Depression is common in primary care but is suboptimally managed. Collaborative care, that is, structured care involving a greater role of nonmedical specialists to augment primary care, has emerged as a potentially effective candidate intervention to improve quality of primary care and patient outcomes. To quantify the short-term and longer-term effectiveness of collaborative care compared with standard care and to understand mechanisms of action by exploring between-study heterogeneity, we conducted a systematic review of randomized controlled trials that compared collaborative care with usual primary care in patients with depression. We searched MEDLINE (from the beginning of 1966), EMBASE (from the beginning of 1980), CINAHL (from the beginning of 1980), PsycINFO (from the beginning of 1980), the Cochrane Library (from the beginning of 1966), and DARE (Database of Abstracts of Reviews of Effectiveness) (from the beginning of 1985) databases from study inception to February 6, 2006. We found 37 randomized studies including 12 355 patients with depression receiving primary care. Random effects meta-analysis showed that depression outcomes were improved at 6 months (standardized mean difference, 0.25; 95% confidence interval, 0.18-0.32), and evidence of longer-term benefit was found for up to 5 years (standardized mean difference, 0.15; 95% confidence interval, 0.001-0.31). When exploring determinants of effectiveness, effect size was directly related to medication compliance and to the professional background and method of supervision of case managers. The addition of brief psychotherapy did not substantially improve outcome, nor did increased numbers of sessions. Cumulative meta-analysis showed that sufficient evidence had emerged by 2000 to demonstrate the statistically significant benefit of collaborative care. Collaborative care is more effective than standard care in improving depression outcomes in the short and longer terms. Future research needs to address the implementation of collaborative care, particularly in settings other than the United States.
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                Author and article information

                Contributors
                Role: Editor
                Journal
                PLoS One
                PLoS ONE
                plos
                plosone
                PLoS ONE
                Public Library of Science (San Francisco, USA )
                1932-6203
                2013
                10 December 2013
                : 8
                : 12
                Affiliations
                [1 ]Center for Global Health, Massachusetts General Hospital, Boston, Massachusetts, United States of America
                [2 ]Department of Psychiatry, Massachusetts General Hospital, Boston, Massachusetts, United States of America
                [3 ]Harvard Medical School, Boston, Massachusetts, United States of America
                [4 ]Department of Obstetrics and Gynecology, Beth Israel Deaconess Medical Center, Boston, Massachusetts, United States of America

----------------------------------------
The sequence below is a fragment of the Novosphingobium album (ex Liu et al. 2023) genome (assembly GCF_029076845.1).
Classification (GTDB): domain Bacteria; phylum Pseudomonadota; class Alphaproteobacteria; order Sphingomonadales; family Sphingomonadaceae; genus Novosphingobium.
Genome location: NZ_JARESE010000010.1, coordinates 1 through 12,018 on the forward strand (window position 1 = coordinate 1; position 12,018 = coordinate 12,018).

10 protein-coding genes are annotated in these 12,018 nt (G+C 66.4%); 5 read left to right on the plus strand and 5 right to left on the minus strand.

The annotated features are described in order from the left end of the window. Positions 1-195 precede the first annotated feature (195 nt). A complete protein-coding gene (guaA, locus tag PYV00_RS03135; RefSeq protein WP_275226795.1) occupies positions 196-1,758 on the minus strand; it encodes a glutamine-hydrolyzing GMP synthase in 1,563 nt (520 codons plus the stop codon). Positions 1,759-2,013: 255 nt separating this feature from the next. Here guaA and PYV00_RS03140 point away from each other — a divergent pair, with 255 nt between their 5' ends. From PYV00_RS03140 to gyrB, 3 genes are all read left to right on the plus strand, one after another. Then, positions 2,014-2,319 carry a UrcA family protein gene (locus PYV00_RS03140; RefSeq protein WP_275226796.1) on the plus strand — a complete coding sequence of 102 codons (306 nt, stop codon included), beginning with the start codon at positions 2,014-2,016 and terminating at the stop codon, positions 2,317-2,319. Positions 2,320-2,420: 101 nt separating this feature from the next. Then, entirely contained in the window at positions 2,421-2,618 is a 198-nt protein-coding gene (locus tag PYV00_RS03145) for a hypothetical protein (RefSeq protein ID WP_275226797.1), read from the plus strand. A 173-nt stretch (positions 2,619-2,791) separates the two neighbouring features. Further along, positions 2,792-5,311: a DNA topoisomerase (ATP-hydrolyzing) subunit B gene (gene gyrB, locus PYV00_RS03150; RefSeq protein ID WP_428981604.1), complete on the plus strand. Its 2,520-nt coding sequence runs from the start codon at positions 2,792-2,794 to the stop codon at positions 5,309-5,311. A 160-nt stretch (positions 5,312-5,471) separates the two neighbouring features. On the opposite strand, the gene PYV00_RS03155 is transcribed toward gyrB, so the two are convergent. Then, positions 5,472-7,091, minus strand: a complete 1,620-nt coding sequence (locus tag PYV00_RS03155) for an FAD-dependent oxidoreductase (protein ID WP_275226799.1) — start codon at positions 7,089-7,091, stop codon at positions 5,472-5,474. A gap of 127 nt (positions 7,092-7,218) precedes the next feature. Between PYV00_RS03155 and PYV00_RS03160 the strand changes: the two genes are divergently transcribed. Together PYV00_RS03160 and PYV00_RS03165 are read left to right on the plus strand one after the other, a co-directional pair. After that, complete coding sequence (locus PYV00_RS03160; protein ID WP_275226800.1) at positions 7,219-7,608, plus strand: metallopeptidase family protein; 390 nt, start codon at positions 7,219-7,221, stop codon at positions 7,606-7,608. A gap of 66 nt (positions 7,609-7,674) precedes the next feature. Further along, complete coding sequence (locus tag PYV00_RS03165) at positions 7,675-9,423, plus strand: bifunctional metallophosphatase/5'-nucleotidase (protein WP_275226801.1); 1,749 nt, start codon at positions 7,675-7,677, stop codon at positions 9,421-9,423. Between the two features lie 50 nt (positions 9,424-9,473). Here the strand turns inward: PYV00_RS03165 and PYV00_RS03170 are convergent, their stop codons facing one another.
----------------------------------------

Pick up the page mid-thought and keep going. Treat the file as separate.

[5 ]Division of Women’s Health, Brigham and Women’s Hospital, Boston, Massachusetts, United States of America
                [6 ]Harvard Humanitarian Initiative, Cambridge, Massachusetts, United States of America
                [7 ]Harvard College, Cambridge, Massachusetts, United States of America
                [8 ]Division of Infectious Diseases, Massachusetts General Hospital, Boston, Massachusetts, United States of America
                [9 ]Division of Infectious Diseases, Beth Israel Deaconess Medical Center, Boston, Massachusetts, United States of America
                [10 ]Centre for Public Mental Health, Department of Psychology, Stellenbosch University, Stellenbosch, South Africa
                University of Western Sydney, Australia
                Author notes

                Competing Interests: ACT is a member of the PLoS ONE Editorial Board. MT is a member of the PLoS Medicine Editorial Board. This does not alter the authors’ adherence to all the PLOS ONE policies on sharing data and materials.

                Assisted in interpretation of the data: ACT JAS KJH JQZ LTM CP MT. Revised the manuscript for important intellectual content: ACT JAS KJH JQZ LTM CP MT. Conceived and designed the experiments: ACT. Performed the experiments: ACT JAS JQZ. Analyzed the data: ACT. Wrote the manuscript: ACT KJH.

                Article
                PONE-D-13-34425
                10.1371/journal.pone.0082521
                3858316

                This is an open-access article distributed under the terms of the Creative Commons Attribution License, which permits unrestricted use, distribution, and reproduction in any medium, provided the original author and source are credited.

                Funding
                The authors received no specific funding to conduct this study but acknowledge the following sources of salary support: U.S. National Institutes of Health (NIH) K23 MH-096620 (ACT), NIH K23 MH-095655 (LTM), NIH K23 MH-096651 (CP), and the National Research Foundation (South Africa) and the Department for International Development (MT). The funders had no role in study design, data collection and analysis, decision to publish, or preparation of the manuscript.
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                Research Article